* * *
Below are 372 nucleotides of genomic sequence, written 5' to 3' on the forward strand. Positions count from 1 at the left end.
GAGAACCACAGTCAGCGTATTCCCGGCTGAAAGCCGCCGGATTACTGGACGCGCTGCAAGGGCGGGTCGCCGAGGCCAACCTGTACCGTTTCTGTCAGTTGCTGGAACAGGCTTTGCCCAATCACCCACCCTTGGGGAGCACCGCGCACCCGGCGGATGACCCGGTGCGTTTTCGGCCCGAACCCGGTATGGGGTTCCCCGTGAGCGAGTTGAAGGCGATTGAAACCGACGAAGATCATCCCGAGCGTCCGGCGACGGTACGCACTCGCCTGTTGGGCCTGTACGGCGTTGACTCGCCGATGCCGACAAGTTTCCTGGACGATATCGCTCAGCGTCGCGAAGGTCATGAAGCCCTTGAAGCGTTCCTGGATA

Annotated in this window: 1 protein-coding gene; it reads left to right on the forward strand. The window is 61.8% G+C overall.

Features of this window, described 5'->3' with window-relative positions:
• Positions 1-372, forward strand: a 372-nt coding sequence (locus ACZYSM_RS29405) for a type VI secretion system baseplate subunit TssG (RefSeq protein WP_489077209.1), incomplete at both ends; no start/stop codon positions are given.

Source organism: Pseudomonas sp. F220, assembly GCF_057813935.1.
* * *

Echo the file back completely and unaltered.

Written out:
Below are 372 nucleotides of genomic sequence, written 5' to 3' on the forward strand. Positions count from 1 at the left end.
GAGAACCACAGTCAGCGTATTCCCGGCTGAAAGCCGCCGGATTACTGGACGCGCTGCAAGGGCGGGTCGCCGAGGCCAACCTGTACCGTTTCTGTCAGTTGCTGGAACAGGCTTTGCCCAATCACCCACCCTTGGGGAGCACCGCGCACCCGGCGGATGACCCGGTGCGTTTTCGGCCCGAACCCGGTATGGGGTTCCCCGTGAGCGAGTTGAAGGCGATTGAAACCGACGAAGATCATCCCGAGCGTCCGGCGACGGTACGCACTCGCCTGTTGGGCCTGTACGGCGTTGACTCGCCGATGCCGACAAGTTTCCTGGACGATATCGCTCAGCGTCGCGAAGGTCATGAAGCCCTTGAAGCGTTCCTGGATA

Annotated in this window: 1 protein-coding gene; it reads left to right on the forward strand. The window is 61.8% G+C overall.

Features of this window, described 5'->3' with window-relative positions:
• Positions 1-372, forward strand: a 372-nt coding sequence (locus ACZYSM_RS29405) for a type VI secretion system baseplate subunit TssG (RefSeq protein WP_489077209.1), incomplete at both ends; no start/stop codon positions are given.

Source organism: Pseudomonas sp. F220, assembly GCF_057813935.1.